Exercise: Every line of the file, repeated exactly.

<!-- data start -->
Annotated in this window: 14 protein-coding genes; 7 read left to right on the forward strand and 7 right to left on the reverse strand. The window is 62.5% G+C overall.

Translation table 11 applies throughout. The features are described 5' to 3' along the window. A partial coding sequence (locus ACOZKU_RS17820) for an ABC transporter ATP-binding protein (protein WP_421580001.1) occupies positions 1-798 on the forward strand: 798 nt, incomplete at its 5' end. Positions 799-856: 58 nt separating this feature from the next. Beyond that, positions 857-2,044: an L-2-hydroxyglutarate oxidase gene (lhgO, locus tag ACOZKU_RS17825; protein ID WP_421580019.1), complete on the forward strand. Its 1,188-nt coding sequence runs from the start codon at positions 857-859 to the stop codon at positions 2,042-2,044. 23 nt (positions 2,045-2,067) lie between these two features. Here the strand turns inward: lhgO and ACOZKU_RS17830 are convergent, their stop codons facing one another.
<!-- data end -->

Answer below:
Annotated in this window: 14 protein-coding genes; 7 read left to right on the forward strand and 7 right to left on the reverse strand. The window is 62.5% G+C overall.

Translation table 11 applies throughout. The features are described 5' to 3' along the window. A partial coding sequence (locus ACOZKU_RS17820) for an ABC transporter ATP-binding protein (protein WP_421580001.1) occupies positions 1-798 on the forward strand: 798 nt, incomplete at its 5' end. Positions 799-856: 58 nt separating this feature from the next. Beyond that, positions 857-2,044: an L-2-hydroxyglutarate oxidase gene (lhgO, locus tag ACOZKU_RS17825; protein ID WP_421580019.1), complete on the forward strand. Its 1,188-nt coding sequence runs from the start codon at positions 857-859 to the stop codon at positions 2,042-2,044. 23 nt (positions 2,045-2,067) lie between these two features. Here the strand turns inward: lhgO and ACOZKU_RS17830 are convergent, their stop codons facing one another.